Blog Archives

2015 Nonprofit Communications Trends Report

Nonprofit leaders: if you haven’t yet, download the 2015 Nonprofit Communications Trends Report — it’s chock full of perceptions and opinions of people just like you. They’ve also created this wonderful infographic overview for us to enjoy.

To download the full report, click here »

2015 Nonprofit Communications Trends Report Infographic

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Marsala: Pantone Color of the Year 2015!

Marsala, Pantone Color of the Year

Images courtesy of Pantone Inc.

Pantone chipWhat better way to kick off the New Year with the latest “Color of the Year” from Pantone? Each year, the color-trend company chooses one hue they believe will set the colorway for design for the years to follow.

While past colors have been much brighter than this one, this year’s winner, “Marsala,” has a beautifully rich resonance to it. This sophisticated, more neutral tone will probably be absolutely stunning in home décor and fashion, neutral for the first and flattering to most skin tones for the second. However, I am not certain how well it will translate to ink and web design! As evidenced on the Pantone website, the color feels a bit flat in RGB.

Pantone writes:

Much like the fortified wine that gives Marsala its name, this tasteful hue embodies the satisfying richness of a fulfilling meal while its grounding red-brown roots emanate a sophisticated, natural earthiness.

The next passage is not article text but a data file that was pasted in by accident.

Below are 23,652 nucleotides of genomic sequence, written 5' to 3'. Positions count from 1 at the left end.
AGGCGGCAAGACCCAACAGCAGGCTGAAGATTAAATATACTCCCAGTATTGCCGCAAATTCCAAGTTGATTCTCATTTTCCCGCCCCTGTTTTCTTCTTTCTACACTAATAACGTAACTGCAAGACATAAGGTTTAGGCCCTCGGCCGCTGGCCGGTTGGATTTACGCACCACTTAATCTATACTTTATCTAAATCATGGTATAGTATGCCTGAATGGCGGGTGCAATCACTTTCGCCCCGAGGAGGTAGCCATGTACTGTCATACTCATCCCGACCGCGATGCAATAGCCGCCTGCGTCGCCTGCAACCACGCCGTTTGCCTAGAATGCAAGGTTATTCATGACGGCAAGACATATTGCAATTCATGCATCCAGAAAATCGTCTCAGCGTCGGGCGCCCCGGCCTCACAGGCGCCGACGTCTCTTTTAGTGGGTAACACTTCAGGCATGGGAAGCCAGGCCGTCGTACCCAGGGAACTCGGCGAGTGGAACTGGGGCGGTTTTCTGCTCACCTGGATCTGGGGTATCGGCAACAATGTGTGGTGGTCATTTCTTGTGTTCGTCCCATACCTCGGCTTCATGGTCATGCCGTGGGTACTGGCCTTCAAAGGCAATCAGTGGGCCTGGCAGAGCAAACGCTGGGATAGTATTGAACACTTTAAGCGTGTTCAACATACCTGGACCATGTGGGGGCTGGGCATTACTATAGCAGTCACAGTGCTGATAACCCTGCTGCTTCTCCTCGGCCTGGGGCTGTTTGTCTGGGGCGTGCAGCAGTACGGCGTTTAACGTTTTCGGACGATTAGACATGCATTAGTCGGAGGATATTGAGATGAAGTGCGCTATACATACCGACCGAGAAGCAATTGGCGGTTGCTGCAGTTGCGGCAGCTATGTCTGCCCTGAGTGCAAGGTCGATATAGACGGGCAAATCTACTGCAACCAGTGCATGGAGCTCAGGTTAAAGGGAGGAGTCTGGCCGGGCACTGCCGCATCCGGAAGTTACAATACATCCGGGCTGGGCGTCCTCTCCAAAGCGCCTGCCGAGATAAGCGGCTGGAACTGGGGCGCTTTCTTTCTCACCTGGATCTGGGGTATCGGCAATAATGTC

Learn more about why Pantone chose this color »

So when you are ready to redesign your living room, keep an eye open for colors that will go with this one because we should start to see it pop up in products and clothing over the next year or so. And you might even prepare to redo all your other rooms as Pantone leads us down this sultry, earthy color way.


Examples of how Marsala might be used.

Examples of how Marsala might be used.

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Niice: In Search of Inspiration

The very best thing about the Internet? It’s so easy to find inspiration! When beginning a new project, I usually start clicking around to find inspiration around the ‘net. Well now it will be even easier with the launch of “Niice: A search engine with taste.” Instead of Googling a bunch of jimbo-jambo images and endless pages, this site actually curates content from other visual sites on the web. It’s beautiful, and robust…and a little too easy to go down the rabbit hole of endless clicking! If you click on an image, it takes you to the source site (of course), where there is tons more inspiration! Also, it’s always changing, so if you click on one of the sample searches below, yours will look different than mine!